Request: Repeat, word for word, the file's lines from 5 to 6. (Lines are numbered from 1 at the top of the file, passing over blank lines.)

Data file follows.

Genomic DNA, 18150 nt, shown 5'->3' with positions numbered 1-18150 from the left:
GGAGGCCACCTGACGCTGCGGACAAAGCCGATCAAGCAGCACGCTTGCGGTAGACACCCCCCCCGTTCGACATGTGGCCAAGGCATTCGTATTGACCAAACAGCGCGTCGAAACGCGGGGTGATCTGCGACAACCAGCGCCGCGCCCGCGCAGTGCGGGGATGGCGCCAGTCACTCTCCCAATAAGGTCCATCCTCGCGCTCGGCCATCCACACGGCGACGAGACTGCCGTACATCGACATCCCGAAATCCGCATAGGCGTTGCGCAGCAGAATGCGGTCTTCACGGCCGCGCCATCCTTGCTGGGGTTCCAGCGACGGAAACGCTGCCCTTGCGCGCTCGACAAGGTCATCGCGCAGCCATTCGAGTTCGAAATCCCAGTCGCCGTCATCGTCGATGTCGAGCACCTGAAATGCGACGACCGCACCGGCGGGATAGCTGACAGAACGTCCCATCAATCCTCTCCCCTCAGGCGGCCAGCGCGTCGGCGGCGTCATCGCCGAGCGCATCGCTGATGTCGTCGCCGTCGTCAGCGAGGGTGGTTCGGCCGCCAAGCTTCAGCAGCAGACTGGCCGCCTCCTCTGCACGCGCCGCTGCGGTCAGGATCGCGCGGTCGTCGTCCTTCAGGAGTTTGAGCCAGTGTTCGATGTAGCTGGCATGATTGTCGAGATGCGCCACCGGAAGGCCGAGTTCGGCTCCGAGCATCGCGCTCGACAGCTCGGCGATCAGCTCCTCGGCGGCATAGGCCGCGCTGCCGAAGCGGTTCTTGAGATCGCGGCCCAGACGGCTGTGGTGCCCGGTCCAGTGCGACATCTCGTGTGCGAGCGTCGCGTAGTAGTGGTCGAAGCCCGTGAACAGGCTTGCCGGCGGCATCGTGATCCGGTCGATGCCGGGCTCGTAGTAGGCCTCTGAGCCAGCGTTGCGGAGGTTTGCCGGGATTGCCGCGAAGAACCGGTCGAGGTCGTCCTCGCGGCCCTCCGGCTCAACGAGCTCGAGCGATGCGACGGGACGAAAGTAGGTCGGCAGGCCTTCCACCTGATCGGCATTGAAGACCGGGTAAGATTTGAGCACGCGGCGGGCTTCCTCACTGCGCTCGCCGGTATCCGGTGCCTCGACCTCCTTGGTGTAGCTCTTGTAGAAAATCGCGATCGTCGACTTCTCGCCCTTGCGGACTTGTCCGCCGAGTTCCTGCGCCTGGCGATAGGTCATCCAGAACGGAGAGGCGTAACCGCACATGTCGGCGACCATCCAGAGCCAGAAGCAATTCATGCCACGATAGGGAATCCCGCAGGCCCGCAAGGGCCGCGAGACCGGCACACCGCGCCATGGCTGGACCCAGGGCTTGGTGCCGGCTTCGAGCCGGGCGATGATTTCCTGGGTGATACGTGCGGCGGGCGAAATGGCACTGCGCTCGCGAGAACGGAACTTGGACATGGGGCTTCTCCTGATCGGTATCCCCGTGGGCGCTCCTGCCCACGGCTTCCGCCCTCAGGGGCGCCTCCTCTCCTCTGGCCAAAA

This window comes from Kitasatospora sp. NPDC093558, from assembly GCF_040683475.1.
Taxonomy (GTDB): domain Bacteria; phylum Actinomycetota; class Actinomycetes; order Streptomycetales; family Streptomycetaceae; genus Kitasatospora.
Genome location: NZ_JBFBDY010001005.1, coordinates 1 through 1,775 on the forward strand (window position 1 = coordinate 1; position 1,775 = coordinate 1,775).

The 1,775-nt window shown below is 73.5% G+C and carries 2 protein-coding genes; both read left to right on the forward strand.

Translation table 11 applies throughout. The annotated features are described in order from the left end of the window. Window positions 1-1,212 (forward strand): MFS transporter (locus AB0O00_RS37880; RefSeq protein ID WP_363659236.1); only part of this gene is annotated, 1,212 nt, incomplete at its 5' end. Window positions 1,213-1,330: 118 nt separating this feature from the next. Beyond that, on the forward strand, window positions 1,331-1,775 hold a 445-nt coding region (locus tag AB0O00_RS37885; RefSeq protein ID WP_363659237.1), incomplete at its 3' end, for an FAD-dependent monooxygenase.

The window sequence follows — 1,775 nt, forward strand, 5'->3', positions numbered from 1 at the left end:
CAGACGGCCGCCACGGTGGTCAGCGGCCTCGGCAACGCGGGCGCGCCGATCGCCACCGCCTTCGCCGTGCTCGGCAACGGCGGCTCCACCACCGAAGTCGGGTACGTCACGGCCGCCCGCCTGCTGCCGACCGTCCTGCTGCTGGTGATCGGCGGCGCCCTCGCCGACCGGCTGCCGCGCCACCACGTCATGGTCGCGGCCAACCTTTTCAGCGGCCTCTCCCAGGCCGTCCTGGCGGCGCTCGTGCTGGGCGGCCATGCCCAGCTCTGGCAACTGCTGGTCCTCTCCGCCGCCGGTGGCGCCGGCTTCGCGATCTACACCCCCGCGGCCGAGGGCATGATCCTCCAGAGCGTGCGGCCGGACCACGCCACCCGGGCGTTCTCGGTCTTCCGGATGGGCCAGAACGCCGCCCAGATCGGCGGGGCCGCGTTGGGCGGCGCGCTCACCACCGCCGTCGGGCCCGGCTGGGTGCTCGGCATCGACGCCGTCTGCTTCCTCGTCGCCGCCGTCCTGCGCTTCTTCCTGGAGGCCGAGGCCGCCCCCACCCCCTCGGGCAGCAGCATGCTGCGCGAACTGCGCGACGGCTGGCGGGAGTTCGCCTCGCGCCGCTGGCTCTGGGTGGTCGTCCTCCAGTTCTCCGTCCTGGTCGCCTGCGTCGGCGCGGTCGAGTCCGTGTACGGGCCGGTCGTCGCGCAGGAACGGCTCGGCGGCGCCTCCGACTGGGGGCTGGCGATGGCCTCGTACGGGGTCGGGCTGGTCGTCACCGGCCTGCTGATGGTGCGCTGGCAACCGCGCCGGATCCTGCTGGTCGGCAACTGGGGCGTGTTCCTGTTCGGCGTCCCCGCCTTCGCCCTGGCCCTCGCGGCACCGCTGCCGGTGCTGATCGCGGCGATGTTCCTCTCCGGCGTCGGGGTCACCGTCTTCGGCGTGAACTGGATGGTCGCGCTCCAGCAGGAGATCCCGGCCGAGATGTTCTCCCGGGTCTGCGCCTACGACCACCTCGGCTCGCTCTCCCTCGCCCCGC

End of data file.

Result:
Genome location: NZ_JBFBDY010001005.1, coordinates 1 through 1,775 on the forward strand (window position 1 = coordinate 1; position 1,775 = coordinate 1,775).

The 1,775-nt window shown below is 73.5% G+C and carries 2 protein-coding genes; both read left to right on the forward strand.